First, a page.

Yeah, well, not every feature is for you or me. :-) I think a lot of low-hanging fruit have been picked at this point. That’s not to say I don’t have wishes left — I still would like Mac OS 8’s Location Manager to make a return. It would also be a nice thing for the pandemic! Let me define home, work and on the go (you could even have those as default presets with icons), and then do things like automatically starting/stopping VPN, changing authentication strength, heck, even configuring which apps send you push notifications (like, maybe, not Tinder while you’re at work?).

Thanks for the thoughtful discussion, Sören. It seems to be a rare thing to find on the Internet these days.

Interestingly, at least for me, iOS 14 has been a much more difficult update on my iPhone 6s than either iOS 12 or 13. It's the first time in years that I've been tempted to erase my phone and restore from a backup.

While the situation has improved significantly with iOS 14.1 compared to 14.0 and 14.0.1, I've experienced frustrating interface delays when launching or switching between apps, as well as serious screen drawing problems with Mail. I've never encountered an iOS update before where the interface appears to freeze for a few seconds and then rapidly executes whatever presses and slides had been performed during the delay -- a dangerous phenomenon in some cases. In Mail, I often will see a "No Mail" indicator, even though I know there are hundreds of emails in the account. I also have encountered odd behaviors in the Mail message list view, with some messages displaying and others having an apparent blank placeholder. Switching to a different view temporarily fixes the problem, e.g. by toggling read/unread or between the message and list views. Other than those intermittent issues, performance remains quite impressive.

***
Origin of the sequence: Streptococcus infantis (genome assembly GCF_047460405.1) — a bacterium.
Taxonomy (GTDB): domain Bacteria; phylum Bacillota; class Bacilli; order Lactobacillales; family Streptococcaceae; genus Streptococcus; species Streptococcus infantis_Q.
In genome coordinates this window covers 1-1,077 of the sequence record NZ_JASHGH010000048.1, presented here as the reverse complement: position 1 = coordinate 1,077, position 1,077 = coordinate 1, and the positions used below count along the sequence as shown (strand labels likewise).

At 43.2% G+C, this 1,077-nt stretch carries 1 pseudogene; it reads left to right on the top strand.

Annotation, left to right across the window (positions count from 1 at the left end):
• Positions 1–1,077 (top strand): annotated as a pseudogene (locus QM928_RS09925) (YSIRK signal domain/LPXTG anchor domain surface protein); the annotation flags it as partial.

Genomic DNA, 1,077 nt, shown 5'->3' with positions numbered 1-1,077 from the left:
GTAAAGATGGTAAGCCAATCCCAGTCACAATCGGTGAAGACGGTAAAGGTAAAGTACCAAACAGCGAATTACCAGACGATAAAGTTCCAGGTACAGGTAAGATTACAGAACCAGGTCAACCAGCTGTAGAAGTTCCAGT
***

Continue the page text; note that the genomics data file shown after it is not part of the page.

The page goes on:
Anyway, thanks again for your comments.

I’ve never encountered an iOS update before where the interface appears to freeze for a few seconds and then rapidly executes whatever presses and slides had been performed during the delay

Oof.

That sounds a lot like the USB-related(?) delays people have been experiencing in Catalina. E.g.,:

https://twitter.com/caseyliss/status/1229488602536665088?s=21, https://twitter.com/caseyliss/status/1228433687529820160?s=21

Particularly:

 All of a sudden those queued up haptic clicks fire in rapid succession

There seems to be some new buffering code in Apple’s OSes, and/or some new factor that causes events to be (temporarily) blocked.

Anyway, thanks again for your comments.

I probably wrote way too much there and need to get off my butt to relaunch my own blog.

But, thanks!